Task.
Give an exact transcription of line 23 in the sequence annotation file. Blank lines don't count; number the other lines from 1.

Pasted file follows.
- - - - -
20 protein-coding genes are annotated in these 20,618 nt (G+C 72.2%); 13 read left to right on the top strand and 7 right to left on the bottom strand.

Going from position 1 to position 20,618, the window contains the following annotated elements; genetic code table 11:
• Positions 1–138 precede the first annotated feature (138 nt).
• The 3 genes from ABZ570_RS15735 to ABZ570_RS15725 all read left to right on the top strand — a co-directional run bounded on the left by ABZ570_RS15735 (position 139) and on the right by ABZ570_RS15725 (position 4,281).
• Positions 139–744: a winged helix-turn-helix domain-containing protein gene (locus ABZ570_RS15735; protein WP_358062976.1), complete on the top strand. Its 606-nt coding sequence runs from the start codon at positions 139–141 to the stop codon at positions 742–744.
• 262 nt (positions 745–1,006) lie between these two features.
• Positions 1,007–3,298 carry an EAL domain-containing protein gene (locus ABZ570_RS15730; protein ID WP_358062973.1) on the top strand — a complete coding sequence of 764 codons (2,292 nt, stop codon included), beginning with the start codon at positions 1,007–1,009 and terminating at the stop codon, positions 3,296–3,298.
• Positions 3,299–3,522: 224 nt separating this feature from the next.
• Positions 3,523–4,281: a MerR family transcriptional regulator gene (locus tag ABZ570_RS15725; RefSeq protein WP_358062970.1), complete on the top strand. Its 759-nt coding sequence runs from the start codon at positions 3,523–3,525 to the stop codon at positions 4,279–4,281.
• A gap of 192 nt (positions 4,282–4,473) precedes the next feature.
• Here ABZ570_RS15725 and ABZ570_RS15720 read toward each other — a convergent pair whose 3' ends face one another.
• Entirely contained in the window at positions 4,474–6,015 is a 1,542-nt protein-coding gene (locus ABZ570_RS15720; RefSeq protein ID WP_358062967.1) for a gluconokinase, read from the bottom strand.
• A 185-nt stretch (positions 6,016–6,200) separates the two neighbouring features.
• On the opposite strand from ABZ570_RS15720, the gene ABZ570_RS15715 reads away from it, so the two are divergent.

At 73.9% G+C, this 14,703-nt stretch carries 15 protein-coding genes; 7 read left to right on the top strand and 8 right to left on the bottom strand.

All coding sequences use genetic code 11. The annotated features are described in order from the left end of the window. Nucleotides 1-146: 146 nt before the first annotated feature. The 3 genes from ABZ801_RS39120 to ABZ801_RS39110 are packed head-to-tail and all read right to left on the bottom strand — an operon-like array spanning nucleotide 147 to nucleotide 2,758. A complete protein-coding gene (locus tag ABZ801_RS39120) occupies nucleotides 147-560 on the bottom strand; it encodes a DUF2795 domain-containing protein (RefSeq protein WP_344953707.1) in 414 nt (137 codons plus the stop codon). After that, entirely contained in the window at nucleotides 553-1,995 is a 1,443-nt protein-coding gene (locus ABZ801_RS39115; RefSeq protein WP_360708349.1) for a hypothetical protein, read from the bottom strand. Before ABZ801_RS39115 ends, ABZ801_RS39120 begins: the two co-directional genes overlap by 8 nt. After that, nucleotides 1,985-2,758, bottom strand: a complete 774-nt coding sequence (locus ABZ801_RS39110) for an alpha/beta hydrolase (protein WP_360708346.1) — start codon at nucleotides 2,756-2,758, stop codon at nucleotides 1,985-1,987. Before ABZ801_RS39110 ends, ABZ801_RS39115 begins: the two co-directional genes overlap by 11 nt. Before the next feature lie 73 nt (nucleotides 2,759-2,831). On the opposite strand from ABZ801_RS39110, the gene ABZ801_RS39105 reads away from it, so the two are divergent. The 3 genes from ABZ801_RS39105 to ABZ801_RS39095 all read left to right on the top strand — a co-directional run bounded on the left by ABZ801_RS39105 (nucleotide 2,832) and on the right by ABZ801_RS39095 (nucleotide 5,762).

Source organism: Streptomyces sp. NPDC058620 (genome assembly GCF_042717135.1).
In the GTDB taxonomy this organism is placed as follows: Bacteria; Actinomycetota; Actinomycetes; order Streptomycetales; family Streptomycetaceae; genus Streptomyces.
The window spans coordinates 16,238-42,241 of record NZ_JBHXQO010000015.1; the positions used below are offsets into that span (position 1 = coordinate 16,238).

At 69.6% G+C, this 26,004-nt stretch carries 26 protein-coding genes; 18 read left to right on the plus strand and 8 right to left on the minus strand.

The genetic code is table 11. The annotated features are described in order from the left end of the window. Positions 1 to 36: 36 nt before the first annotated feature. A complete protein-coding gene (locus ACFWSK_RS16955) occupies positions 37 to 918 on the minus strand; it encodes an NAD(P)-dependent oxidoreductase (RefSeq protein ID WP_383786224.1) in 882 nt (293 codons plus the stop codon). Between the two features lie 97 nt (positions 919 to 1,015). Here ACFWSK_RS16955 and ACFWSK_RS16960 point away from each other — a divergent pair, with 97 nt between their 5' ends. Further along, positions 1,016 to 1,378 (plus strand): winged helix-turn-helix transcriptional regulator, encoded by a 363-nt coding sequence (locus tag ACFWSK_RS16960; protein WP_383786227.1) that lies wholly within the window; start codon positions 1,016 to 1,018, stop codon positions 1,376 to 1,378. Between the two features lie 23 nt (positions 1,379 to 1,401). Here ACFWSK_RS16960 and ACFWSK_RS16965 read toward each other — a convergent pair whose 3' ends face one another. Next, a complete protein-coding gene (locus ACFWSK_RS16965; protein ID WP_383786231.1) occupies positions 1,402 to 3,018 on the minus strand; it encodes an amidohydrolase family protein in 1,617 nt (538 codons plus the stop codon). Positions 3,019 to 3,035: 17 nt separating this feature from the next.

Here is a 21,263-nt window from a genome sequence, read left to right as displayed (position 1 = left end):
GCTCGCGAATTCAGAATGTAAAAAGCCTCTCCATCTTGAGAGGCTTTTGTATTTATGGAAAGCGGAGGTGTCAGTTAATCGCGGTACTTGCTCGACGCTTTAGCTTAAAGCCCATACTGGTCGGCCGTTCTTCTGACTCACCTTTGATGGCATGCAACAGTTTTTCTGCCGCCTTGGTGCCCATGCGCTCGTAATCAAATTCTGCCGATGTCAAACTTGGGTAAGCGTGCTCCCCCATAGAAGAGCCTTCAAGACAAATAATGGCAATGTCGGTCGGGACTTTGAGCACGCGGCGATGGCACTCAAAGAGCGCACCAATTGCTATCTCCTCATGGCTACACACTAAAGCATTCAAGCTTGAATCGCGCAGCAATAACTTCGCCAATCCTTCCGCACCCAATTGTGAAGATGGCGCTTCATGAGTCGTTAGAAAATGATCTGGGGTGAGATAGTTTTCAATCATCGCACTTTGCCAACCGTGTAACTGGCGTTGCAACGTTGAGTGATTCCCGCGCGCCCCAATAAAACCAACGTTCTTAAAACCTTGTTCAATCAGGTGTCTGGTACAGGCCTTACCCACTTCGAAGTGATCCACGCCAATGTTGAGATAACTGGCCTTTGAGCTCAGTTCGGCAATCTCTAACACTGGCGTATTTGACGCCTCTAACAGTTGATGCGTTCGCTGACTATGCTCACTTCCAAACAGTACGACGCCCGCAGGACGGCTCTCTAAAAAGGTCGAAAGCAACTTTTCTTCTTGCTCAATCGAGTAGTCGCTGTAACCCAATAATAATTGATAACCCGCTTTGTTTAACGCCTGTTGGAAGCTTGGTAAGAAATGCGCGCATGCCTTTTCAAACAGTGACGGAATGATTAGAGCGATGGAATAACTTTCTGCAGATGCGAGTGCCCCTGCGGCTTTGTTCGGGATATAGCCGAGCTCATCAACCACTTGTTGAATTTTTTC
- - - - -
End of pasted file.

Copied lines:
GCTCGCGAATTCAGAATGTAAAAAGCCTCTCCATCTTGAGAGGCTTTTGTATTTATGGAAAGCGGAGGTGTCAGTTAATCGCGGTACTTGCTCGACGCTTTAGCTTAAAGCCCATACTGGTCGGCCGTTCTTCTGACTCACCTTTGATGGCATGCAACAGTTTTTCTGCCGCCTTGGTGCCCATGCGCTCGTAATCAAATTCTGCCGATGTCAAACTTGGGTAAGCGTGCTCCCCCATAGAAGAGCCTTCAAGACAAATAATGGCAATGTCGGTCGGGACTTTGAGCACGCGGCGATGGCACTCAAAGAGCGCACCAATTGCTATCTCCTCATGGCTACACACTAAAGCATTCAAGCTTGAATCGCGCAGCAATAACTTCGCCAATCCTTCCGCACCCAATTGTGAAGATGGCGCTTCATGAGTCGTTAGAAAATGATCTGGGGTGAGATAGTTTTCAATCATCGCACTTTGCCAACCGTGTAACTGGCGTTGCAACGTTGAGTGATTCCCGCGCGCCCCAATAAAACCAACGTTCTTAAAACCTTGTTCAATCAGGTGTCTGGTACAGGCCTTACCCACTTCGAAGTGATCCACGCCAATGTTGAGATAACTGGCCTTTGAGCTCAGTTCGGCAATCTCTAACACTGGCGTATTTGACGCCTCTAACAGTTGATGCGTTCGCTGACTATGCTCACTTCCAAACAGTACGACGCCCGCAGGACGGCTCTCTAAAAAGGTCGAAAGCAACTTTTCTTCTTGCTCAATCGAGTAGTCGCTGTAACCCAATAATAATTGATAACCCGCTTTGTTTAACGCCTGTTGGAAGCTTGGTAAGAAATGCGCGCATGCCTTTTCAAACAGTGACGGAATGATTAGAGCGATGGAATAACTTTCTGCAGATGCGAGTGCCCCTGCGGCTTTGTTCGGGATATAGCCGAGCTCATCAACCACTTGTTGAATTTTTTC